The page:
couraging with reference to resump
j tion of baseball next year, now is
quoted as saying he is growing tired
of the game.
"I've been worrying over the Brook
lyn Club for so many years that some
day T may decide to sell out." said
Ebbets.
"What would you take for the club,
franchise, players and park?" he was
"At least gMN&.OOO,'' he replied, ear
nestly. \
"But that is twice as much as the
owners of the Giants ask for their
holdings." was remarked.
"Maybe! But you must remember
that the New York CUib wouldn't be
1 worth a dollar if it didn't have seven
j other clubs, including Brooklyn. ' to
j play with." was the quick retort,
j "Why, our real estate alone is worth
? "$400,000! Yes, $2,000,000 would be about
light!"
I Evidently the Brooklyn magnate in
tends to remain in baseball as long
as he lives, "tired" of it though as he
may be.
Kid Pitcher and Officer.
New York. Dec. 8.? Jesse Winters,
the promising kid pitcher, who re
ports to John McGraw at Marlin las!
April and to the military authoritiei
in May. writes that some weeks prior
to the signing of the armistice he re
ceived a commission as a second lieu
tenant of infantry.
young woman whom he propoaes
ultimately to crown with a tiara of
incandescents.
Miss Lenore Ulrlc?no longer Ul
rich. if you please?Is decidedly the
most promising practitioner of
tense, gripping emotionalism whom
Mr. Belasco has under his wing at
present, and a big audience greeted
her return to the Shubert-Belasco
in "TigeY Rose" Isst evenirrg?a
melodrama which is decidedly the
moat profitable property he has ac- ?
quired since the days of "The Boom
erang." The piece acting and clever
stage management as It has ever
been, and the scenic effects as
potent as last season.
Mr. Bel%aco ia a* meticulous a
realist an the moat relentless Asso
ciated Presa master of detail?he
can create an incomparable rain
storm with the same elan aa he can
| provide the most fascinating
French-Canadian accent ? echoing
! the very soul of the patois of the
habitat?for M!ai Ulrlc. or re
| deem an otherwise commonplace In
? terior of a Hudson Bay trading post
| with a faded daguerreotype of the
i good "Queen Victoria. "Tiger Rose"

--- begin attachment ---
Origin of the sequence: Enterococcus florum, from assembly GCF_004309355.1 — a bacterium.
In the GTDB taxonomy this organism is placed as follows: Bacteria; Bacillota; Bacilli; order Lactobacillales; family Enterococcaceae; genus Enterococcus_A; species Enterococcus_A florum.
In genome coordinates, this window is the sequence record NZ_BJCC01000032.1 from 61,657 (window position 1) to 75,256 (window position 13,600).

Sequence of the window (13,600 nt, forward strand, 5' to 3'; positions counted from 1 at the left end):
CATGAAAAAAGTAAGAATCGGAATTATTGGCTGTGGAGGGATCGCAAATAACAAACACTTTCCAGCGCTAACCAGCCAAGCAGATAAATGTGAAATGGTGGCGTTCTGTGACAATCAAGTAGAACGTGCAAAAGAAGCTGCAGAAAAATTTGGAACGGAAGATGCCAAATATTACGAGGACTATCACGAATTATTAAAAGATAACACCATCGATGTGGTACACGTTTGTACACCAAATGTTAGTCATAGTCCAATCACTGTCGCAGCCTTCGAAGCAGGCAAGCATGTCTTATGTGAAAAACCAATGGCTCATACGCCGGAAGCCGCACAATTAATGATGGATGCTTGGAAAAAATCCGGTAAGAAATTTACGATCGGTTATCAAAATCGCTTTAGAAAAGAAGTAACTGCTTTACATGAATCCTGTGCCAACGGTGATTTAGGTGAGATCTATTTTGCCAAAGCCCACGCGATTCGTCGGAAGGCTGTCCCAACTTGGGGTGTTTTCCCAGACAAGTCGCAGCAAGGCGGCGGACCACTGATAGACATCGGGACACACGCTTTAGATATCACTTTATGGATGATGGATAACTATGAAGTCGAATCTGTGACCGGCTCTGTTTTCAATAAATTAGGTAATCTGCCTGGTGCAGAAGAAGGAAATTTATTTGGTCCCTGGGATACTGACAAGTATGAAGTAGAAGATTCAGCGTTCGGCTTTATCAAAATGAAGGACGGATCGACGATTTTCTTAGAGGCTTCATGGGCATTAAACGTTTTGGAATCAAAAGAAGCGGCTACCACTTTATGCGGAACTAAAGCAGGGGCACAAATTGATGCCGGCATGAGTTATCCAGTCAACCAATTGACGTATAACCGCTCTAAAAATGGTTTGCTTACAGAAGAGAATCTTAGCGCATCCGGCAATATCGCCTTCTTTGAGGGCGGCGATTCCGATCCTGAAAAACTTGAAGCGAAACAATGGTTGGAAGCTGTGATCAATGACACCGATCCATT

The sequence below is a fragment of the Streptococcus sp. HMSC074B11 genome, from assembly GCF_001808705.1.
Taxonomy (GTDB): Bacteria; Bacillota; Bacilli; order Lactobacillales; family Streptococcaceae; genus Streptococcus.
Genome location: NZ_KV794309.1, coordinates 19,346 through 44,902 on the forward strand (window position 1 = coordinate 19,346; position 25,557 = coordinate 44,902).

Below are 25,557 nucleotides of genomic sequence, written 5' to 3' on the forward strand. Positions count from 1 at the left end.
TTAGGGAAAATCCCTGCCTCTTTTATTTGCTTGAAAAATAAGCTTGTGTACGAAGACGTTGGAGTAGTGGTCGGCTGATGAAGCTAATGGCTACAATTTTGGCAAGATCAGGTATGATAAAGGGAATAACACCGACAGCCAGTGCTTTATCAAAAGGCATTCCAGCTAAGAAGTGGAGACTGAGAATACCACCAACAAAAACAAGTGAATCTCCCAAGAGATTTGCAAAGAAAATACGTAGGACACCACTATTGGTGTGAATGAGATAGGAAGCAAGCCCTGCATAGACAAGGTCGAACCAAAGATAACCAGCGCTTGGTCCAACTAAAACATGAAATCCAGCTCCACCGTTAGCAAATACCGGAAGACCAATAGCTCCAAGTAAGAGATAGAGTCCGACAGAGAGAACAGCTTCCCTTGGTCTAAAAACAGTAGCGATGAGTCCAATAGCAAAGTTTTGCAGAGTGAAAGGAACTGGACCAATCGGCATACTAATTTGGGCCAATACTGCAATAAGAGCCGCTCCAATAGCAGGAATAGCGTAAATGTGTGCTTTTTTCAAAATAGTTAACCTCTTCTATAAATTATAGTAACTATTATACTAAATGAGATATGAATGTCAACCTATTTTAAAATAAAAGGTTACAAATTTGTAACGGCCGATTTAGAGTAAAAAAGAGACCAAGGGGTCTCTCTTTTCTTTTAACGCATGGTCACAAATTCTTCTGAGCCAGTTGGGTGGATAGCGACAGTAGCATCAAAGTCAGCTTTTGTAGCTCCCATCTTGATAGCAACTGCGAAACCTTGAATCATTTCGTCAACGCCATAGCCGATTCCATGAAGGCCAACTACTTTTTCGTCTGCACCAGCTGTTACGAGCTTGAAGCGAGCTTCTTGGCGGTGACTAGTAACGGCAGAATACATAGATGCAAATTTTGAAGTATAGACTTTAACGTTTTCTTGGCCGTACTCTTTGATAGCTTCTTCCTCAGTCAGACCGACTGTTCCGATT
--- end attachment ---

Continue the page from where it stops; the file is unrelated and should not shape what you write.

| from the producer's point of view la
' a characteristic achievement of the
i maestro.
Aa for Miss Ulrlc, we are tempted i
somet1me? to think of her as a mis- 1
placed daughter of the tropics In the
, great Canadian wilderness, or some
blazingly passionate Madame Butter
l fly ef the Orient. But in the long run
she convinces that ahe Is as truly
i French-Canadian as any heroine of
' Sir Gilbert Parker or of Rex Beach 1
j or Henry Van Dyke. Her delicious ac- i
' cent sweeps all before It. She Is as
: pantherish as Naxlmova and as de-1
l murely charming as any ingenue. She
may not have the technical mastery of
j the great Russian, but she possesses I
j a fire that all the art In the world
j cannot command. And we would not
j give one moment of ,U4rlc for all the j
J rant and cant of Leslie Carter piled j
, end and end.
Willard Mack's play is going to have |
a not inconspicuous place In the au- |
gust gallery of Belascan melodrama?
perhaps it will not elbow "The Heart
of Maryland." "The Daughter of the
? Gods." "Zaxa." or "The Girl of the
? Golden West" out of their place in
! theatrical history, but it will rank
not far behind them. It develops
simply, fluently and with aurety of
. touch. It keeps at all time* within j
bounds and true to character.
j The acting is of the characteristic
i Belasco standard. Including some ex
! cellent impersonations as those given
? by William Courtleigh a* Dr. Cusick.
, Thomas Findly as the Scotch factor